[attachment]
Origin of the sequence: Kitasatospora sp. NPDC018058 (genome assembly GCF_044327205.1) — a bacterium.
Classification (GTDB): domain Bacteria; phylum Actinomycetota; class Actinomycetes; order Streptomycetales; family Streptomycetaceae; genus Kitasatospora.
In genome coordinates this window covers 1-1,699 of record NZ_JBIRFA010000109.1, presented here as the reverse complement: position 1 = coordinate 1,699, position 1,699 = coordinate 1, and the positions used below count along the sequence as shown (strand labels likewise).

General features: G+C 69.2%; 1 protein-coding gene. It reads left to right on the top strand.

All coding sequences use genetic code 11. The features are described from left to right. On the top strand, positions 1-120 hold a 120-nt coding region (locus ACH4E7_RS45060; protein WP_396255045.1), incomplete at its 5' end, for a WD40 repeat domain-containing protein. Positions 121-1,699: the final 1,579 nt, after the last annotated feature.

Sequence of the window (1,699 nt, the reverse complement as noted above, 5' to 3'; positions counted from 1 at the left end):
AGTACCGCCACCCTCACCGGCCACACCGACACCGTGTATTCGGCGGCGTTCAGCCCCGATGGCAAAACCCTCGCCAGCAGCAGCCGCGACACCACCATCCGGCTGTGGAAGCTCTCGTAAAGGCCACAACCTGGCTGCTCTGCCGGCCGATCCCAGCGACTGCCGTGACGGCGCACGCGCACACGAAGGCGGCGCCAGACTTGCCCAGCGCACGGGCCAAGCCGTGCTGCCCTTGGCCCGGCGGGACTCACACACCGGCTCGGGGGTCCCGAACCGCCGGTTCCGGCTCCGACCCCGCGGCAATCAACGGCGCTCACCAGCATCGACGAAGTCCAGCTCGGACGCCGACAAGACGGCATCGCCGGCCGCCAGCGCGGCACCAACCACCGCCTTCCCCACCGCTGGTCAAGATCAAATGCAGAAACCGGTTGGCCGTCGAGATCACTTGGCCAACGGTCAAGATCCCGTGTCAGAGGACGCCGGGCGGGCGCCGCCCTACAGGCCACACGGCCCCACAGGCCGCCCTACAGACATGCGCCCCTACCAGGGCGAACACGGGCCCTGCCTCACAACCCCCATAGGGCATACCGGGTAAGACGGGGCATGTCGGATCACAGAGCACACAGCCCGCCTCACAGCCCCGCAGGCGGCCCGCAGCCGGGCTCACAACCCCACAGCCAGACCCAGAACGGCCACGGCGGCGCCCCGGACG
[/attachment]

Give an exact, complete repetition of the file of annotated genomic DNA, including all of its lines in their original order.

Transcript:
Origin of the sequence: Kitasatospora sp. NPDC018058 (genome assembly GCF_044327205.1) — a bacterium.
Classification (GTDB): domain Bacteria; phylum Actinomycetota; class Actinomycetes; order Streptomycetales; family Streptomycetaceae; genus Kitasatospora.
In genome coordinates this window covers 1-1,699 of record NZ_JBIRFA010000109.1, presented here as the reverse complement: position 1 = coordinate 1,699, position 1,699 = coordinate 1, and the positions used below count along the sequence as shown (strand labels likewise).

General features: G+C 69.2%; 1 protein-coding gene. It reads left to right on the top strand.

All coding sequences use genetic code 11. The features are described from left to right. On the top strand, positions 1-120 hold a 120-nt coding region (locus ACH4E7_RS45060; protein WP_396255045.1), incomplete at its 5' end, for a WD40 repeat domain-containing protein. Positions 121-1,699: the final 1,579 nt, after the last annotated feature.

Sequence of the window (1,699 nt, the reverse complement as noted above, 5' to 3'; positions counted from 1 at the left end):
AGTACCGCCACCCTCACCGGCCACACCGACACCGTGTATTCGGCGGCGTTCAGCCCCGATGGCAAAACCCTCGCCAGCAGCAGCCGCGACACCACCATCCGGCTGTGGAAGCTCTCGTAAAGGCCACAACCTGGCTGCTCTGCCGGCCGATCCCAGCGACTGCCGTGACGGCGCACGCGCACACGAAGGCGGCGCCAGACTTGCCCAGCGCACGGGCCAAGCCGTGCTGCCCTTGGCCCGGCGGGACTCACACACCGGCTCGGGGGTCCCGAACCGCCGGTTCCGGCTCCGACCCCGCGGCAATCAACGGCGCTCACCAGCATCGACGAAGTCCAGCTCGGACGCCGACAAGACGGCATCGCCGGCCGCCAGCGCGGCACCAACCACCGCCTTCCCCACCGCTGGTCAAGATCAAATGCAGAAACCGGTTGGCCGTCGAGATCACTTGGCCAACGGTCAAGATCCCGTGTCAGAGGACGCCGGGCGGGCGCCGCCCTACAGGCCACACGGCCCCACAGGCCGCCCTACAGACATGCGCCCCTACCAGGGCGAACACGGGCCCTGCCTCACAACCCCCATAGGGCATACCGGGTAAGACGGGGCATGTCGGATCACAGAGCACACAGCCCGCCTCACAGCCCCGCAGGCGGCCCGCAGCCGGGCTCACAACCCCACAGCCAGACCCAGAACGGCCACGGCGGCGCCCCGGACG